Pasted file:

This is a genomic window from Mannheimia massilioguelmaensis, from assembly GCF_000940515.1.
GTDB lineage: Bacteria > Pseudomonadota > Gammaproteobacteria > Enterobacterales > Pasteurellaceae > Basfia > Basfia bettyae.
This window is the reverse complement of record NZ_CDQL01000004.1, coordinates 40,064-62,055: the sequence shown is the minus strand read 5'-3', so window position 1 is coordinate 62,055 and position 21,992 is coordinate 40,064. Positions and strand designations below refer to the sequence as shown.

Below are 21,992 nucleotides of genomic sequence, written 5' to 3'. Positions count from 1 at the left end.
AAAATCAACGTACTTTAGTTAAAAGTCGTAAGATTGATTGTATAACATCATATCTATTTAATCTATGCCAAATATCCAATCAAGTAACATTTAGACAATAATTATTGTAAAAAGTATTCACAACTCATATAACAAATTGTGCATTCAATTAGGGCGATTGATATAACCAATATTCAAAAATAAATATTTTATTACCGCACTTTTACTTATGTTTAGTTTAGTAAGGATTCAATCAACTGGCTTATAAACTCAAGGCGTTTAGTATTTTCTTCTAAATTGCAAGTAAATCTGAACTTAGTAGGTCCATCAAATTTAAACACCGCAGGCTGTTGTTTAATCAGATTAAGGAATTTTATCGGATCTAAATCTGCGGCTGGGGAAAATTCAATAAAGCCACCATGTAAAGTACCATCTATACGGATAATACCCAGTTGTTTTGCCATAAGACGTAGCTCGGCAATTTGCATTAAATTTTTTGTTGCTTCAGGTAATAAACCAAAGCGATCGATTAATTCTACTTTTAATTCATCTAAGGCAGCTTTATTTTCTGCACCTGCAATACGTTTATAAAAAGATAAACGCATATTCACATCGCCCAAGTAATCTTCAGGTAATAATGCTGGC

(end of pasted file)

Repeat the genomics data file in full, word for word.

This is a genomic window from Mannheimia massilioguelmaensis, from assembly GCF_000940515.1.
GTDB lineage: Bacteria > Pseudomonadota > Gammaproteobacteria > Enterobacterales > Pasteurellaceae > Basfia > Basfia bettyae.
This window is the reverse complement of record NZ_CDQL01000004.1, coordinates 40,064-62,055: the sequence shown is the minus strand read 5'-3', so window position 1 is coordinate 62,055 and position 21,992 is coordinate 40,064. Positions and strand designations below refer to the sequence as shown.

Below are 21,992 nucleotides of genomic sequence, written 5' to 3'. Positions count from 1 at the left end.
AAAATCAACGTACTTTAGTTAAAAGTCGTAAGATTGATTGTATAACATCATATCTATTTAATCTATGCCAAATATCCAATCAAGTAACATTTAGACAATAATTATTGTAAAAAGTATTCACAACTCATATAACAAATTGTGCATTCAATTAGGGCGATTGATATAACCAATATTCAAAAATAAATATTTTATTACCGCACTTTTACTTATGTTTAGTTTAGTAAGGATTCAATCAACTGGCTTATAAACTCAAGGCGTTTAGTATTTTCTTCTAAATTGCAAGTAAATCTGAACTTAGTAGGTCCATCAAATTTAAACACCGCAGGCTGTTGTTTAATCAGATTAAGGAATTTTATCGGATCTAAATCTGCGGCTGGGGAAAATTCAATAAAGCCACCATGTAAAGTACCATCTATACGGATAATACCCAGTTGTTTTGCCATAAGACGTAGCTCGGCAATTTGCATTAAATTTTTTGTTGCTTCAGGTAATAAACCAAAGCGATCGATTAATTCTACTTTTAATTCATCTAAGGCAGCTTTATTTTCTGCACCTGCAATACGTTTATAAAAAGATAAACGCATATTCACATCGCCCAAGTAATCTTCAGGTAATAATGCTGGC